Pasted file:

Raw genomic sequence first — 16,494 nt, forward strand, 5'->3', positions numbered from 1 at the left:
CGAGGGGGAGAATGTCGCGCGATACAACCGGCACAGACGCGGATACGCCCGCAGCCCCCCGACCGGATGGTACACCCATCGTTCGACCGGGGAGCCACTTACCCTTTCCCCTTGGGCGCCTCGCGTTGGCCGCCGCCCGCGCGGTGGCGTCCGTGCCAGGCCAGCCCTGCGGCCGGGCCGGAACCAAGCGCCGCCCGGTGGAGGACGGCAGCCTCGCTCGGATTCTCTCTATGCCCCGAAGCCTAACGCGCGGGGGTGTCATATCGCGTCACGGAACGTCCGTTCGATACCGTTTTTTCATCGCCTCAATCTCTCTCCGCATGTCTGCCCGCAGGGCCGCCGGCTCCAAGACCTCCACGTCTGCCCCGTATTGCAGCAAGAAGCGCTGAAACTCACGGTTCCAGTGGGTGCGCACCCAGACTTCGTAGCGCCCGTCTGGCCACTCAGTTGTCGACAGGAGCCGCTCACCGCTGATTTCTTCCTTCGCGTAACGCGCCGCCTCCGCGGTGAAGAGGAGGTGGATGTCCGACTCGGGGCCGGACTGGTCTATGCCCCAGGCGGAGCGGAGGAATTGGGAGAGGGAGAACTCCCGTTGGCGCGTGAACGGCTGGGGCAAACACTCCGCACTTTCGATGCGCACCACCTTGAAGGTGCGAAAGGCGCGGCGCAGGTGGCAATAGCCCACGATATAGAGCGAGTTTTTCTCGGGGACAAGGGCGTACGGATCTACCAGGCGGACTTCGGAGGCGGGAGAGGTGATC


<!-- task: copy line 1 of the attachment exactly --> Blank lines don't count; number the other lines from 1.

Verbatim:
Raw genomic sequence first — 16,494 nt, forward strand, 5'->3', positions numbered from 1 at the left: